As shown in FIG. 2, the sides 167-174 and the dielectric supports 176-179 define a plurality of gap portions 181-185 therebetween. The conductors 162 may extend between the dielectric supports that define the corresponding gap portions. The gap portions 181-185 may contain ambient air, however, alternative embodiments may have the gap portions 181-185 filled with another dielectric material that has a dielectric constant different from the dielectric constant of the material used to form the lead frame 160. The sides 167-174 and the dielectric supports 176-179 may also include opposite surfaces 163 and 165 that extend substantially parallel to and along the lead frame 160 defining a width WLF (shown in FIGS. 3 and 4).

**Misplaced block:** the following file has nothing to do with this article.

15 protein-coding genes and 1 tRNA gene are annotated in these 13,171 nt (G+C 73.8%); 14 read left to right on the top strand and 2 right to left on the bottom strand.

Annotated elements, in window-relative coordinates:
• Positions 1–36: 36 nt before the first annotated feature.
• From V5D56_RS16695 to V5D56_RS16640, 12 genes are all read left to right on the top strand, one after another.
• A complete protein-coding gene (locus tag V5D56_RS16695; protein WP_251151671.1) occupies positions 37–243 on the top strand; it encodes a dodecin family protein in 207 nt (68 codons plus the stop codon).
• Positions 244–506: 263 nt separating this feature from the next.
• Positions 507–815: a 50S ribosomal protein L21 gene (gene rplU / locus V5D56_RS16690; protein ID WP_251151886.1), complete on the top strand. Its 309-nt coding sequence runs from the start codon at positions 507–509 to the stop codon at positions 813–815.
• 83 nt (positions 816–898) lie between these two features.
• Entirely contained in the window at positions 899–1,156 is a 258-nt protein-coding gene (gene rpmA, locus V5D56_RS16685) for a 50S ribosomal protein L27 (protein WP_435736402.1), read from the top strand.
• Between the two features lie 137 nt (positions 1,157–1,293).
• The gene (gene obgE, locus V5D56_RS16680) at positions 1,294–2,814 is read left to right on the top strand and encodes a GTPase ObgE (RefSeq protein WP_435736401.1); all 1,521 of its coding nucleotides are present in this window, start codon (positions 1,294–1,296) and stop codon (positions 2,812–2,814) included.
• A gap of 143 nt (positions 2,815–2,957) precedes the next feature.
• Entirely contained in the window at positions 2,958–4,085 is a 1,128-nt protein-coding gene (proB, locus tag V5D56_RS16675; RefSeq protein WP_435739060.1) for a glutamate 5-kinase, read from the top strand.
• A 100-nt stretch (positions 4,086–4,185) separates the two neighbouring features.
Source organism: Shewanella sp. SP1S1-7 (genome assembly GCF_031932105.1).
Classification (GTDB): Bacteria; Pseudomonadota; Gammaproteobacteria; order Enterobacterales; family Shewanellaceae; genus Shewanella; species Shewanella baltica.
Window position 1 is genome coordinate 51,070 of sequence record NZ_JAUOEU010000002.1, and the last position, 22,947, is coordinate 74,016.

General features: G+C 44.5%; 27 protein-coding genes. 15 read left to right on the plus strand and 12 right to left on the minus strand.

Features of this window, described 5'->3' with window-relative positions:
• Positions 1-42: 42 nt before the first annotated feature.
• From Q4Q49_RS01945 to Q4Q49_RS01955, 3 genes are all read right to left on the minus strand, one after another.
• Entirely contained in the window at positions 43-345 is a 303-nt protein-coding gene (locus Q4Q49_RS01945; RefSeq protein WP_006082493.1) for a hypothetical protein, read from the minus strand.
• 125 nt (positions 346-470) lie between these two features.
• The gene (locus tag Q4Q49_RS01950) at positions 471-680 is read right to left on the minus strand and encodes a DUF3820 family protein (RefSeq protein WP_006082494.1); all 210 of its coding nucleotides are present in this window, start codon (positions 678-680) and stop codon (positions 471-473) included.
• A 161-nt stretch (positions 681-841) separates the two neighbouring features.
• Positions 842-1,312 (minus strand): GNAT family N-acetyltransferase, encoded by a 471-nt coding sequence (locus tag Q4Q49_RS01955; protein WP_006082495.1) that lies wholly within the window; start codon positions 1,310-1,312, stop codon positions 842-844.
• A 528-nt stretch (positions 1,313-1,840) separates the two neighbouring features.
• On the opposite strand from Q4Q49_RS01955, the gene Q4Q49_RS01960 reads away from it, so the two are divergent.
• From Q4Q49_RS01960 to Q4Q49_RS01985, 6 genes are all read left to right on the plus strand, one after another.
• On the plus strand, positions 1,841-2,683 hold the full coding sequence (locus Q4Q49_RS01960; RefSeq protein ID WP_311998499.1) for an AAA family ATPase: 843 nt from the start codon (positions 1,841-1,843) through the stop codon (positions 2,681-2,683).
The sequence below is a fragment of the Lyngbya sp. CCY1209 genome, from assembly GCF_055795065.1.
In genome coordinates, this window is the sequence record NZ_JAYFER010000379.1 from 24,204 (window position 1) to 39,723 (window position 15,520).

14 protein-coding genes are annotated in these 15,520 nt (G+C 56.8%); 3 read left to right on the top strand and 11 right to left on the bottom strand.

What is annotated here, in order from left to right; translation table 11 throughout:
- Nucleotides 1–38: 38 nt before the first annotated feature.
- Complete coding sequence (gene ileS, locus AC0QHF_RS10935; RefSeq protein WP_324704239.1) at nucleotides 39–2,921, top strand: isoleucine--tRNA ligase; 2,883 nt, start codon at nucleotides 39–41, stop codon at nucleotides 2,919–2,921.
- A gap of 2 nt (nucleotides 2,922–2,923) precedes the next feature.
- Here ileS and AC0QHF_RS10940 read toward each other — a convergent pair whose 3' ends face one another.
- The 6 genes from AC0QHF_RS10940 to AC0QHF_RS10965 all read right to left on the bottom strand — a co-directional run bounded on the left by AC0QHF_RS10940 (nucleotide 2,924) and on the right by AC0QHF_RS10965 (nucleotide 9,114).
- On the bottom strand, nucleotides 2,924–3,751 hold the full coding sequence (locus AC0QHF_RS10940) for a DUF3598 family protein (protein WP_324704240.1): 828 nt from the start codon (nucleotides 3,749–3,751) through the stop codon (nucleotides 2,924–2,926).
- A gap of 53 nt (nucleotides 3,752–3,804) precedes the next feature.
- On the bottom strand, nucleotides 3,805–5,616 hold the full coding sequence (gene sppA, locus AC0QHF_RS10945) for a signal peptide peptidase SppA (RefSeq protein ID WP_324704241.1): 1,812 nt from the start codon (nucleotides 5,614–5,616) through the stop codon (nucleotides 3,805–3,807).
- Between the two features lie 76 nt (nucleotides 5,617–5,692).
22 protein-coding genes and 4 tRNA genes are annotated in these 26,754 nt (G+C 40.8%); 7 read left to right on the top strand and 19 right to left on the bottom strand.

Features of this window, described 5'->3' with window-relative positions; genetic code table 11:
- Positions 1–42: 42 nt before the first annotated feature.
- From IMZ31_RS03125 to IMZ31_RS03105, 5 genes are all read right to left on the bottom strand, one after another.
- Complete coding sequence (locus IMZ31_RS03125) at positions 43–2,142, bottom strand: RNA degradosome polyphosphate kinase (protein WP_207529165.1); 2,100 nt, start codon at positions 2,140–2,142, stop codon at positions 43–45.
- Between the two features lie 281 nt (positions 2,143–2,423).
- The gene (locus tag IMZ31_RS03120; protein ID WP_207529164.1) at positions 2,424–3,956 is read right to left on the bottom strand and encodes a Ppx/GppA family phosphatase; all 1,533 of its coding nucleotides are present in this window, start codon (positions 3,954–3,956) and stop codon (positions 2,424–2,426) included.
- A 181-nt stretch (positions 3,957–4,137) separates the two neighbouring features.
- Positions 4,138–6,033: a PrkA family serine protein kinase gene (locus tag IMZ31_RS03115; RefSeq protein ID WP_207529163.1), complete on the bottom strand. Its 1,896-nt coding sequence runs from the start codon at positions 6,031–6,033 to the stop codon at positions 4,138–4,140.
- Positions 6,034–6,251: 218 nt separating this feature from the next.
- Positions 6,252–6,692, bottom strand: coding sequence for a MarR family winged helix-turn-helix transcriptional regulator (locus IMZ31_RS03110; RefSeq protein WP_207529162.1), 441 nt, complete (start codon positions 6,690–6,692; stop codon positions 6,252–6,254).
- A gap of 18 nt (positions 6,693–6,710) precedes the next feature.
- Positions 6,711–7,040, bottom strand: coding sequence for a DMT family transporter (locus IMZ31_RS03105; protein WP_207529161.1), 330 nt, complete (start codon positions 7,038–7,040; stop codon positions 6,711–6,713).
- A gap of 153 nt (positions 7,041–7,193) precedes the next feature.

In the embodiment shown in FIG. 2, the lead frame 160 includes signal conductors 162A, 162B, and, 162D and a ground conductor 162C. However, the conductors 162 may be selected according to any desired wiring pattern. The adjacent signal conductors 162A and 162B may function as a differential pair where the ground conductor 162C separates the differential pair from another differential pair that includes the signal conductor 162D. As shown, the mating contact terminals 110 extend from the mating end 104 and the mounting contact terminals 154 extend from the mounting face 152. The conductors 162 extend along a predetermined path and interconnect the mating contact terminals 110 to the mounting contact terminals 154. The dielectric supports 176-178, bottom side 173, and mating side 170 cooperate in holding the conductors 162 in a fixed spatial relationship with respect to each other. More specifically, each conductor 162 includes an enclosed section 193 (shown in FIGS. 3 and 4) that traverses and is surrounded by the dielectric material of the supports 176-178 and sides 173 and 170. Each conductor 162 also includes an exposed section 195 that extends beyond the supports 176-178 and sides 173 and 170.